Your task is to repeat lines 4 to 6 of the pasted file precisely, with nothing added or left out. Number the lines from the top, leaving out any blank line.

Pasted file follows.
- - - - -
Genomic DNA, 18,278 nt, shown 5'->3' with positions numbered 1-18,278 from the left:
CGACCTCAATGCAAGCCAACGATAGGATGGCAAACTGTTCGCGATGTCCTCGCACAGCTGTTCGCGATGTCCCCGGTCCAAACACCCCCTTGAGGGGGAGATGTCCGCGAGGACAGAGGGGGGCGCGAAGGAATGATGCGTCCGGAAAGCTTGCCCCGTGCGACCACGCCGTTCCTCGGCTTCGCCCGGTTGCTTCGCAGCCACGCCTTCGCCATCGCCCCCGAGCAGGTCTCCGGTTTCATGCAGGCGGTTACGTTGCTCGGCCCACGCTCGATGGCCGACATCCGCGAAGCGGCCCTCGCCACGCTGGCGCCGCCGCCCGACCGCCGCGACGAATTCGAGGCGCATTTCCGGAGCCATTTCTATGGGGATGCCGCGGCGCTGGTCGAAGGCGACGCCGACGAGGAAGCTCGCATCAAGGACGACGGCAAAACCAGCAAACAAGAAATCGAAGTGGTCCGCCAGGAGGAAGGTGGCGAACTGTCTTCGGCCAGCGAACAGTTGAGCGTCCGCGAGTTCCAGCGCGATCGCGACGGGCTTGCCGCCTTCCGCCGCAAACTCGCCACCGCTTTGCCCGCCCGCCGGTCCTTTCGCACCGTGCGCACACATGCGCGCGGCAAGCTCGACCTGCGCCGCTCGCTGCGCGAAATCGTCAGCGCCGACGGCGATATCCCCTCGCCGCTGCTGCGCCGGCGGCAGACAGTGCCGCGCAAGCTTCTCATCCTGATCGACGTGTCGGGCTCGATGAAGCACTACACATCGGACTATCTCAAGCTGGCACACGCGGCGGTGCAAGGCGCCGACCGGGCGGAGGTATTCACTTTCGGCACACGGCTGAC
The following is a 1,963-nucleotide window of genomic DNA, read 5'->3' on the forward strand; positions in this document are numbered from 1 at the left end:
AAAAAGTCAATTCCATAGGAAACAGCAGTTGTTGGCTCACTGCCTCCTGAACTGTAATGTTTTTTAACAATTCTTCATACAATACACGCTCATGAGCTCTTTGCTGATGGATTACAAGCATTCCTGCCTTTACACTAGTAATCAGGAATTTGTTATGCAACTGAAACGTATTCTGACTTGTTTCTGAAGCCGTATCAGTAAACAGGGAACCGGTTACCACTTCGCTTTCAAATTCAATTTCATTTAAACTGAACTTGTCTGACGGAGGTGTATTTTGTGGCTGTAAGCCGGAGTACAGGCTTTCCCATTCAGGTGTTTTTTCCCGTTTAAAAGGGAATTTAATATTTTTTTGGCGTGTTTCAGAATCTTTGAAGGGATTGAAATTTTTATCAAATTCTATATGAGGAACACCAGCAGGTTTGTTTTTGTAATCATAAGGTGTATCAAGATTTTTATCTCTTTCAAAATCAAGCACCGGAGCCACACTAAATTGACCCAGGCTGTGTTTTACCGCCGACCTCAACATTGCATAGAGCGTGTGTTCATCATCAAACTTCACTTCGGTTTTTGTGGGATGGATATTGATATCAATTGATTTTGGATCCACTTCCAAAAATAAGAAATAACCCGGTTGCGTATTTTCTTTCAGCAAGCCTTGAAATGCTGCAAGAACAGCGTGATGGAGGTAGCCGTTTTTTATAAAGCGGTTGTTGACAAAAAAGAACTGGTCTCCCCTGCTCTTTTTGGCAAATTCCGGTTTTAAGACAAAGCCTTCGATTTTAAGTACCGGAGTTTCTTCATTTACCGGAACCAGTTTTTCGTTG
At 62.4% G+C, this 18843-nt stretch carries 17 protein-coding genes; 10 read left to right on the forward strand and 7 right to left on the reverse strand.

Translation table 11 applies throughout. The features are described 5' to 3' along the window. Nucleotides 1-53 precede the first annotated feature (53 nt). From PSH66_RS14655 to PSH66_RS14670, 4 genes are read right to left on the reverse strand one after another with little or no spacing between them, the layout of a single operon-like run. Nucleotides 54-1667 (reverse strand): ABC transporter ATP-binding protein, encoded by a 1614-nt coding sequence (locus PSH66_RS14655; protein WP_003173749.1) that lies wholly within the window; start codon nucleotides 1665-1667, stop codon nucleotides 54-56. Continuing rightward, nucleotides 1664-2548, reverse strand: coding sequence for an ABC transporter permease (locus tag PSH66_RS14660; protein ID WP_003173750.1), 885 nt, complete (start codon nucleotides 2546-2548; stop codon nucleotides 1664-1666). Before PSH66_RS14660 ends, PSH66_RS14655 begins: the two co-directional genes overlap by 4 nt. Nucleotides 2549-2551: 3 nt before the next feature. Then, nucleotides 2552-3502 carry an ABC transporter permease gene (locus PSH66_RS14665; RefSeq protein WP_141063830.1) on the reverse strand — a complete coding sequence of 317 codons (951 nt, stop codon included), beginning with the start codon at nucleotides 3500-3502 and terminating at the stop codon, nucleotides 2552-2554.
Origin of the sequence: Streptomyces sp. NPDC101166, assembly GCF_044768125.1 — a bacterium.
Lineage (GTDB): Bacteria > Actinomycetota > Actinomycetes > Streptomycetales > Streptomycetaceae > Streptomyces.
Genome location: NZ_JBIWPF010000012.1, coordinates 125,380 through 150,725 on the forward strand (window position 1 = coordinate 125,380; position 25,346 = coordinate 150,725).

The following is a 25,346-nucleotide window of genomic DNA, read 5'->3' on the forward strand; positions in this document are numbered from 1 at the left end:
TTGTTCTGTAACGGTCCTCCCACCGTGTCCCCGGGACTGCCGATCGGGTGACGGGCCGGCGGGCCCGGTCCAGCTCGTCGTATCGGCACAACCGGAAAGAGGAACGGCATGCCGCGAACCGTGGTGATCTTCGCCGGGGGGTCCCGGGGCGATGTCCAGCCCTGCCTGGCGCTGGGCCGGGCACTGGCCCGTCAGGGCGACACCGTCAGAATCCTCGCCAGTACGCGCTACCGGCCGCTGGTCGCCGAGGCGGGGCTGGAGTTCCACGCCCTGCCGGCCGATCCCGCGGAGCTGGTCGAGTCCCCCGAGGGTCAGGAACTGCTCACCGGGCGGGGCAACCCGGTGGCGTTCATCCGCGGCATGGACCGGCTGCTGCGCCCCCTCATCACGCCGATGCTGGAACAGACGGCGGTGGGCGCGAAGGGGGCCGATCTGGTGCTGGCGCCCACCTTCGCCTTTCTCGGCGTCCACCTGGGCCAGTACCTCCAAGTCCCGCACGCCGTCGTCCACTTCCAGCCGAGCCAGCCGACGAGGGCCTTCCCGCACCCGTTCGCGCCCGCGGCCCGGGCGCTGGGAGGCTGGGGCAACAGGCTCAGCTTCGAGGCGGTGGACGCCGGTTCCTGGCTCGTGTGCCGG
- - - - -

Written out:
AAAAAGTCAATTCCATAGGAAACAGCAGTTGTTGGCTCACTGCCTCCTGAACTGTAATGTTTTTTAACAATTCTTCATACAATACACGCTCATGAGCTCTTTGCTGATGGATTACAAGCATTCCTGCCTTTACACTAGTAATCAGGAATTTGTTATGCAACTGAAACGTATTCTGACTTGTTTCTGAAGCCGTATCAGTAAACAGGGAACCGGTTACCACTTCGCTTTCAAATTCAATTTCATTTAAACTGAACTTGTCTGACGGAGGTGTATTTTGTGGCTGTAAGCCGGAGTACAGGCTTTCCCATTCAGGTGTTTTTTCCCGTTTAAAAGGGAATTTAATATTTTTTTGGCGTGTTTCAGAATCTTTGAAGGGATTGAAATTTTTATCAAATTCTATATGAGGAACACCAGCAGGTTTGTTTTTGTAATCATAAGGTGTATCAAGATTTTTATCTCTTTCAAAATCAAGCACCGGAGCCACACTAAATTGACCCAGGCTGTGTTTTACCGCCGACCTCAACATTGCATAGAGCGTGTGTTCATCATCAAACTTCACTTCGGTTTTTGTGGGATGGATATTGATATCAATTGATTTTGGATCCACTTCCAAAAATAAGAAATAACCCGGTTGCGTATTTTCTTTCAGCAAGCCTTGAAATGCTGCAAGAACAGCGTGATGGAGGTAGCCGTTTTTTATAAAGCGGTTGTTGACAAAAAAGAACTGGTCTCCCCTGCTCTTTTTGGCAAATTCCGGTTTTAAGACAAAGCCTTCGATTTTAAGTACCGGAGTTTCTTCATTTACCGGAACCAGTTTTTCGTTG
At 62.4% G+C, this 18843-nt stretch carries 17 protein-coding genes; 10 read left to right on the forward strand and 7 right to left on the reverse strand.

Translation table 11 applies throughout. The features are described 5' to 3' along the window. Nucleotides 1-53 precede the first annotated feature (53 nt). From PSH66_RS14655 to PSH66_RS14670, 4 genes are read right to left on the reverse strand one after another with little or no spacing between them, the layout of a single operon-like run. Nucleotides 54-1667 (reverse strand): ABC transporter ATP-binding protein, encoded by a 1614-nt coding sequence (locus PSH66_RS14655; protein WP_003173749.1) that lies wholly within the window; start codon nucleotides 1665-1667, stop codon nucleotides 54-56. Continuing rightward, nucleotides 1664-2548, reverse strand: coding sequence for an ABC transporter permease (locus tag PSH66_RS14660; protein ID WP_003173750.1), 885 nt, complete (start codon nucleotides 2546-2548; stop codon nucleotides 1664-1666). Before PSH66_RS14660 ends, PSH66_RS14655 begins: the two co-directional genes overlap by 4 nt. Nucleotides 2549-2551: 3 nt before the next feature. Then, nucleotides 2552-3502 carry an ABC transporter permease gene (locus PSH66_RS14665; RefSeq protein WP_141063830.1) on the reverse strand — a complete coding sequence of 317 codons (951 nt, stop codon included), beginning with the start codon at nucleotides 3500-3502 and terminating at the stop codon, nucleotides 2552-2554.